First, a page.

How one man’s rumor became everyone’s news story

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Let’s get this out of the way right from the get-go: There is no legitimate indication that Minnesota DFL Sen. Amy Klobuchar is on a short list of possible Supreme Court nominees to replace Justice John Paul Stevens if he retires. None.

So why are so many political reporters making a story out of it, suggesting that she is? Because so many political reporters are making a story out of it, suggesting that she is.

The “Klobuchar to the Supreme Court” story is a perfect example of creating a story where none exists, merely by repeating what reporters and bloggers are writing. In the new media world, it’s also an example of the role blogs play in amplifying a non-story to story status.

How did this start? It is almost entirely the work of Tom Goldstein, who writes the SCOTUSblog, and was the first to mention that Amy Klobuchar was not on the conjecture lists of other bloggers and writers: 

The most serious remaining candidate to General Kagan might actually be someone who has not really been discussed in the published so-called “short lists”: Senator Amy Klobuchar of Minnesota.

Goldstein, basically, made it up by noting that nobody had mentioned Klobuchar and Supreme Court in the same sentence. But someone actually had — Goldstein. He did it for the first time in May 2009, when he was speculating about replacements for Justice David Souter.

Goldstein provided no attribution to indicate his suggestion had been informed by anybody else in a position to know. What he wrote in February 2010 was not anything new, and not anything sourced, but it was enough to set the “did you hear?” machine in motion. MinnPost’s Eric Black was first to repeat Goldman’s “list.”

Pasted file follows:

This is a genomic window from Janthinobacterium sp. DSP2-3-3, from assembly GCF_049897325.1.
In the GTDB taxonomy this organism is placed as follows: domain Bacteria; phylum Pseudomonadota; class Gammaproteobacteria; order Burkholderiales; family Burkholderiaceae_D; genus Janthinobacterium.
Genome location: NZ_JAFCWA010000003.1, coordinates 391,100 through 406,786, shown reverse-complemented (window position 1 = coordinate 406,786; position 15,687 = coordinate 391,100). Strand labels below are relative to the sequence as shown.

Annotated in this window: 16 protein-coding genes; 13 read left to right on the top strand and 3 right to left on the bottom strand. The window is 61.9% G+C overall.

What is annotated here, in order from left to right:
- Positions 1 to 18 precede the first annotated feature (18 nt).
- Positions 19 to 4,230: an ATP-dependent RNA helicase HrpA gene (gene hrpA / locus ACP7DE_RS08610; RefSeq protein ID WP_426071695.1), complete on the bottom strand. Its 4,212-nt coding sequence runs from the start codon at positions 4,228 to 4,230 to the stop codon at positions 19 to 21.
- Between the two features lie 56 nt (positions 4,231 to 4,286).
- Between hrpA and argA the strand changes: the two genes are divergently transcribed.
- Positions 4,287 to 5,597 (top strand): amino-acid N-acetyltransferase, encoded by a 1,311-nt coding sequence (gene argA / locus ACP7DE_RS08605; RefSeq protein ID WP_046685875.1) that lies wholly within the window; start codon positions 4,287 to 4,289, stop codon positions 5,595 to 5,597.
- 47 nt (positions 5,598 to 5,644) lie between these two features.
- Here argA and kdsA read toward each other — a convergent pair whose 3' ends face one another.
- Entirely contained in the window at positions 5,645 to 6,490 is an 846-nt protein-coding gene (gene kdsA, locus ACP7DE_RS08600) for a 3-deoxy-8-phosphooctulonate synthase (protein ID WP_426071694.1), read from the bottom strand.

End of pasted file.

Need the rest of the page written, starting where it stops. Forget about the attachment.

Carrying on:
In mid-March, an AOL blogger created a list of replacements, citing only “speculation” on Klobuchar (and others), but not mentioning that the speculation came from one blogger.

On Friday April 2, Huffington Post repeated that Klobuchar’s name “has been mentioned,” also without indicating that it was only Goldstein and other bloggers mentioning it.

Two days later, Face the Nation’s Bob Schieffer faciliated the rumor crossing into the “mainstream media”, when he repeated it on his Sunday show, only to be shot down by his guest.

But it was too late. By Monday, MPR (Klobuchar for Supreme Court?), City Pages (“Amy Klobuchar for U.S. Supreme Court? “), Minnesota Independent (“Klobuchar for Supreme Court?“), and the Star Tribune (“SCOTUS speculation touches on Klobuchar“) all had stories that referenced Goldstein’s remark, but none noted that his original remark noted that Klobuchar wasn’t on anybody’s list.

On Monday, Slate Magazine repeated Goldstein’s rumor, then indicated that Klobuchar was not on a list of possible nominees circulated by Bloomberg.

By then, Klobuchar was saying she’s not interested in the job.

As if there’s any real indication she’s in a position to be asked.

  • bsimon

    “As if there’s any real indication she’s in a position to be asked.”

    People playing the SCOTUS appointment parlor game include her for several reasons:

    1) she’s a she; given Justice Ginsberg’s health, Justice Sotomayor may soon be the lone female on the court soon.

    2) she has practical experience with the law in an area that is underrepresented on the SCOTUS – prosecution & having a non-academic background.

    3) she is familiar with the political process, which is largely untrue of current members of the court

    4) she’d likely pass easy confirmation – because a) the Senate tends to be somewhat deferential to its members, and b) she doesn’t have a particularly partisan or ideological record.

    5) she’s young; appointing a younger person to the SCOTUS leaves a more lasting impression on the court’s makeup.

    The most significant negative I’ve heard is that her successor in the senate would be appointed by Gov Pawlenty, which may or may not be a risk the Obama administration is willing to take.

    Not to be too snarky, but the conclusion somewhat reminds me of the “Norm Coleman is running for governor” post.

  • Bob Collins

    The post is not about whether she’s qualified or not; it’s about how a rumor — a game is perhaps a better word — rises to news story status.

    The best indicator, however, of her chances for appointment would be to actually GET on the list. When she is, wake me. (g)

  • bsimon

    “The post is not about whether she’s qualified or not; it’s about how a rumor — a game is perhaps a better word — rises to news story status.”

    The answer would seem to be that the rumor rises to news precisely because she is qualified and would be a surprise, out of the box pick.